To be honest, I think I preferred the Big Cup Crunchy.
I accepted the call to action to find this one particular brand of candy and what I found out Saturday night was that the thing that I thought I desperately wanted was “Fine” but consolation prize after consolation prize that I had eaten in the interim was not only making me fat, but happy.
Emphasis on fat.
Let’s see if the Rams can get fat and happy with these nine new prospects from the draft, plus a handful of signees who didn’t hear their names called over the last few days.
Everybody expect LA general manager Les Snead and head coach Sean McVay to be targeting at least one premier offensive line prospect in this draft, if not two or three, and they might as well use all of their day two picks on that particular area of need. What we came away with by Saturday night was 0-of-9 picks spent on offensive line help, even after Snead traded down three times and added three extra choices to his arsenal.
I implore you to appreciate that which the Rams have, not what the Rams have not. Maybe the center or tackle that you’re upset over will simply be “Fine,” or maybe fine will be a bar that said prospect never even approaches to his NFL career. And perhaps Tutu Atwell or Ernest Jones or Jake Funk will be the treat you never knew you wanted. I mean, have you ever in your life seen this:
Some call that “Kit Kat: Milk Tea Flavour,” but I see Ben Skowronek, seventh round pick, and I’m curious as hell to see him in action. You want the 12th-ranked guard over Robert Rochell?
Give me a break.
Over the last two days, the LA Rams have added five players to their defense, four players to their skill positions, and a handful of those nine prospects will absolutely be seeing the field on special teams in 2021. How do these draft picks impact those position groups and the near and long-term futures for the Rams in those areas?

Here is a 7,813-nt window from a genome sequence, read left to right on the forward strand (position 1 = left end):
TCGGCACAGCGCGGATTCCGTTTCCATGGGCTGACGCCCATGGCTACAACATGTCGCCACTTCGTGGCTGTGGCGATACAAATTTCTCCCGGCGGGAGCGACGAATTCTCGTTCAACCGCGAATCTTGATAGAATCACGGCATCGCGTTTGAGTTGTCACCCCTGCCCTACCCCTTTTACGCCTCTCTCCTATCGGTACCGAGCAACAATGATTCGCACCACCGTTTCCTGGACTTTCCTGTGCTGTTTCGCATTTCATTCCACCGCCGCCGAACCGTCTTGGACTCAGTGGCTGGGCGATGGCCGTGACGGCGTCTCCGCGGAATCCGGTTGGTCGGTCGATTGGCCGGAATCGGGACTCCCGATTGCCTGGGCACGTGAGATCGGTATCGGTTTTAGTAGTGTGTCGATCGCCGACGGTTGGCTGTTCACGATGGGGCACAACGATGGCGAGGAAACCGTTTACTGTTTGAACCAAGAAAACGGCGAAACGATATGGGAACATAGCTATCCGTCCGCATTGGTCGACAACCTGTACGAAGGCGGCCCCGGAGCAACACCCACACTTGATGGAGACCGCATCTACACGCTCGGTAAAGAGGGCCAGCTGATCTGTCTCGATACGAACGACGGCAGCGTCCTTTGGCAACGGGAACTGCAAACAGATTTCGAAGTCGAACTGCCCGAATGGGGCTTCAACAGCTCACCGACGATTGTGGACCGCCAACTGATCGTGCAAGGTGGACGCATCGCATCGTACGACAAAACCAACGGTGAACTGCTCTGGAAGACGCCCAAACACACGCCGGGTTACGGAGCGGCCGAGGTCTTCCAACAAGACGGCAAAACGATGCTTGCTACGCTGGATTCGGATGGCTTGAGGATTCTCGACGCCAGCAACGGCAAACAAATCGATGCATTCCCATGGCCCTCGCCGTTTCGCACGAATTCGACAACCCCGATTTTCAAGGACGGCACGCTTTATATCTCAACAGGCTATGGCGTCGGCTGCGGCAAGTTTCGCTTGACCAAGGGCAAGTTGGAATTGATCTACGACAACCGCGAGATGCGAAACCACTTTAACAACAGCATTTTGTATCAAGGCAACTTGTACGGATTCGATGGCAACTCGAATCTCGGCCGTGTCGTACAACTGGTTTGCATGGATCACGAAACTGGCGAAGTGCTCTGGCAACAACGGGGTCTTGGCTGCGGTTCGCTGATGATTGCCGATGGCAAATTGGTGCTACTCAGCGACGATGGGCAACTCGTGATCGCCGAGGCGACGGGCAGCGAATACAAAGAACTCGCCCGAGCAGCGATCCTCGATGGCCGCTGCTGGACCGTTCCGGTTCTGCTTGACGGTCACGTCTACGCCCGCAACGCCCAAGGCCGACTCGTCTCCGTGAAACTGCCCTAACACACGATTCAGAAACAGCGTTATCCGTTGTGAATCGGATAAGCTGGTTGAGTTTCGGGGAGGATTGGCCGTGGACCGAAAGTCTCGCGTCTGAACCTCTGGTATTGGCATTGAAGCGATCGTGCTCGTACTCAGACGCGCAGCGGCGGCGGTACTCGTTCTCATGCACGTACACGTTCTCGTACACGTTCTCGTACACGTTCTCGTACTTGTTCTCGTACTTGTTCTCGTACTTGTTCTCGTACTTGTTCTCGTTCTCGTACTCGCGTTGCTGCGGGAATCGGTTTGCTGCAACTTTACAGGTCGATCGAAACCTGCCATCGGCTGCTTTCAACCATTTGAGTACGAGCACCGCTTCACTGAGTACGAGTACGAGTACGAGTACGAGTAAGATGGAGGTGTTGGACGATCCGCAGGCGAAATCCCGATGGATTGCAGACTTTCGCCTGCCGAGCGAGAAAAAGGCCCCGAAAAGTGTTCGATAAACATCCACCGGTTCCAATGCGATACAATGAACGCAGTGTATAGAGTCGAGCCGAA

They want me to call this “Winners and Losers” but we know there are no losers on the Rams. These are just players who either got a little more competition for this year’s training camp or they didn’t.
What did Snead and McVay’s draft picks say about their feelings of this current roster and the areas that could use improvement?
Things Are Getting Crunchy
Special Teams Coverage
Ironically, it’s not an area of football that ever gets covered, but many professional football players have made the bulk of their paychecks on the back of hustling on special teams. But can you even name the player who had the most special teams snaps on the Rams in 2020? How many do you think you could name out of the top-five?
Nick Scott, 332 snaps.
Johnny Mundt, 266 snaps.
David Long, 260 snaps.
Nsimba Webster, 260 snaps.
Natrez Patrick, 237 snaps.
The only one of those players who is gone now is Patrick, now a member of the Broncos, meaning that LA will return a lot of experience to their special teams unit. But we also know that McVay is unhappy with special teams.
McVay made a chance at special teams coordinator for the second time in as many years, then we saw longsnapper Jake McQuaide depart for the Cowboys like so many Rams special teamers before him. It’s so difficult to judge the third phase of the game, but a once-proud special teams unit in LA has now become the 29th-ranked unit in the NFL by DVOA.
If you were confused by Snead’s day three picks, perhaps you were only focused on the first two phases of football.